Wednesday, January 7, 2009
The Sinking of a Legend
It was 11:00 p.m. on a dark chilly night and an iceberg had just pierced the steel hull of an unsinkable ship. The officers on the bridge looked at each other in dismay as the floor beneath them vibrated. First Officer Murdock gave the command to stop all engines. He gripped the starboard wing railing as the iceberg shaved Titanic's black hull. Some third class passengers played with the ice that scattered upon the well deck. Following the collision, the ship is quiet again. Most first and second class passengers are still sleeping. Little did they realize that a trauma was unfolding in the bow of the ship. Crew members rushed forward to connect the pumps. They believed if they could keep the first four water tight compartments from flooding they could save the ship. They did not know that her builder has already pronounced her dead.
One deck above, just aft the Grand Staircase, the impact is much more obvious to other passengers. First class passengers relaxing in the lounge and smoking room begin to realize that the steady hum and vibration of the engines has ceased. Molly Brown strolled down the promenade deck enjoying the chilly breeze. She was looking down on the well deck with the third class passengers playing kick ball with the large chunks of ice. A nearby crew member walked toward her and asked her to go to her cabin and put on warm clothes and a life jacket. Without any question she turned toward the B deck foyer and Grand Staircase. As she entered into her state room, she noticed that the ship was slightly tilted. She opened up her closet and reached for her fur coat and life jacket. As she slipped on the two items, she realized that her room had just moved lower.
In Third Class, water gushed through open port holes and stairways. Panic stricken passengers searched for the nearest vertical exit. The panic in their hearts was indescribable. Many of them could not speak or read English. Therefore, the signs in the corridor made no sense and offered to help. Around every corner, the water was lapping at their heels. What horror awaited them, they did not know.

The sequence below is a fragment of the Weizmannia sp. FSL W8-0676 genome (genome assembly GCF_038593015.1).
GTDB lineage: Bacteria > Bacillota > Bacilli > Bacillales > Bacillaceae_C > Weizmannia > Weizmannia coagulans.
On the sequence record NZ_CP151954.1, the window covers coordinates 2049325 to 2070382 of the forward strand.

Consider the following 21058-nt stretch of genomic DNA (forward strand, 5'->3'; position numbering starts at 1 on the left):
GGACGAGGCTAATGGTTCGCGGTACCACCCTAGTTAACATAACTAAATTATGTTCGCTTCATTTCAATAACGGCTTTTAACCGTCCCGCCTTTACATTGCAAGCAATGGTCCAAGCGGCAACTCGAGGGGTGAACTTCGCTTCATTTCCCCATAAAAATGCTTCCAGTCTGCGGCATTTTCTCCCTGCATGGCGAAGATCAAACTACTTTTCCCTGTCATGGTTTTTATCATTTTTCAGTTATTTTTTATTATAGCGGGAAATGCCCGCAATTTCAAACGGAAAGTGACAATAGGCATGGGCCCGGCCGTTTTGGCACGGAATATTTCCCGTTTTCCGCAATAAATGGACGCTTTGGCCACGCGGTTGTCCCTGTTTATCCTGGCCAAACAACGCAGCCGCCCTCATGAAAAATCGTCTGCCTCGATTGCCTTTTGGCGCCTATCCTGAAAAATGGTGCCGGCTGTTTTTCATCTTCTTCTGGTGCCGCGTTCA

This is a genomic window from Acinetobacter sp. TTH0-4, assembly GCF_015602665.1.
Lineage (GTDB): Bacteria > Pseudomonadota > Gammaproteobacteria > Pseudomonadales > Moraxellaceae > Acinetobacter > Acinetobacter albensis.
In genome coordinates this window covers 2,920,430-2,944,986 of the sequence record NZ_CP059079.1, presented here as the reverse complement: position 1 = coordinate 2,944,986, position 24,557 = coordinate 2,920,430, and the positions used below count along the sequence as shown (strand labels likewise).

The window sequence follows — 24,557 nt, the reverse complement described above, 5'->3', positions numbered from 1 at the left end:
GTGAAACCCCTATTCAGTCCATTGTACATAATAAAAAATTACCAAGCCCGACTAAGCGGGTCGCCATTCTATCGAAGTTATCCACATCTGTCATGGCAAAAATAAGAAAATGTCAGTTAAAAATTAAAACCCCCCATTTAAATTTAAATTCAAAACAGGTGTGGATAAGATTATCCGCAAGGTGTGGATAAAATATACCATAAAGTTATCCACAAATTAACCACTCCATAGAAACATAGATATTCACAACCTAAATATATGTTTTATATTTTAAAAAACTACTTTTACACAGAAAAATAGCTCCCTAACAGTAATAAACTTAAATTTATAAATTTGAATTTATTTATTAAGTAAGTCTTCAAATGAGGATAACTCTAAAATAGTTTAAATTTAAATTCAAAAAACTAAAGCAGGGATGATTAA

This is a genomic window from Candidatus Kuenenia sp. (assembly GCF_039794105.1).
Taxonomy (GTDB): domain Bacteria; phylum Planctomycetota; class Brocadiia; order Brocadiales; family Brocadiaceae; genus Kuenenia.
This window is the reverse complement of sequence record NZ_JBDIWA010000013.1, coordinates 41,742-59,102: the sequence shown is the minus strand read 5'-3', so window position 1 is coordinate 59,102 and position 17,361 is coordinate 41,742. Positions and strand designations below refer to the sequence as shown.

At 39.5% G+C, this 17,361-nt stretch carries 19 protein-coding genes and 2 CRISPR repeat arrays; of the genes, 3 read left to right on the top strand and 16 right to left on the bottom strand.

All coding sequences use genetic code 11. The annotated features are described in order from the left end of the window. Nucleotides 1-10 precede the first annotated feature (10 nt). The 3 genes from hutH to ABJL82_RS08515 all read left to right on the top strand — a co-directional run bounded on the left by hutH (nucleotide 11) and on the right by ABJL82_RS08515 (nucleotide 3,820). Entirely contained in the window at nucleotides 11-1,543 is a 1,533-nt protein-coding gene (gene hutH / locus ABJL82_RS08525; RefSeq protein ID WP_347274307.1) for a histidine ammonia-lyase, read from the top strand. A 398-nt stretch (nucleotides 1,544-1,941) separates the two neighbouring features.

Second officer Lightoller was aroused a few minutes after the collision. Racing toward the bridge, he noticed that already the ship had sunk to a fifteen degree angle. When he reached the ship's bridge, Captain Smith gave the order to lower the lifeboats with women and children only. Before Mr. Lightholler could get off of the bridge, Thomas Andrews entered the scene. He took the Captain aside and told him the ship had an hour to live and that she had already gained twenty feet of water. Terrified, Mr. Lightholler turned to go to the boats. The once quiet deck was now swarmed with immigrants, tourist, and those merely wanting to return home to America. The women were curiously looking around, the children shivered in the cold, but for some reason the men seamed to know the ship was soon to founder.
By now, the Turkish baths were beginning to flood and Third Class was completely underwater. In the First Class Reception Room, Thomas Andrews went through for one last painful gaze before it sank underwater.
Captain Smith stared down from the bridge as the water poured over the well deck. A few hundred yards away, Molly Brown sat in her boat trying to comfort the crying women and children. She had not been paying attention to the slowly sinking ship until a small girl shouted. As she turned, she could hardly believe what she saw. The ocean was swallowing the deck of the ship in giant gulps. Suddenly, the forward smoke stack crashed toward the deck with a terrible moan. In the Grand Stair Case, the water slammed passengers up against the walls. They rushed up the stairs to escape the raging sea. Viciously, water began to burst through the upper doors and windows dragging people inside to a watery death. Above, the the beautiful glass dome gives way into a million glittering pieces.
Outside, passengers struggled to climb the steep decks which were now becoming more and more vertical decks. On the promenade decks furniture spilled out of windows from restaurants and lounges. In the life boats, women and children could hear their husband's and father's screams and moans as furniture slid toward the bow. Inside the ship, the engineers were doing their best to keep the lights on but the generator finally gave way to the oceans mighty waves. The lights went out. Dark fear covered the hearts of everyone.
Cries from the stern grew louder as the hull split in half and the stern section plummeted toward the oceans surface. As the bow sank lower, the stern became completely vertical. For what seemed like hours, the stern sat motionless but in reality it was only a few moments. Passengers lost their grips on the railings and fell screaming into the sea. As graceful as she had once sailed the sea, she now sank beneath it's surface with the same grace and beauty.
Titanic was no more.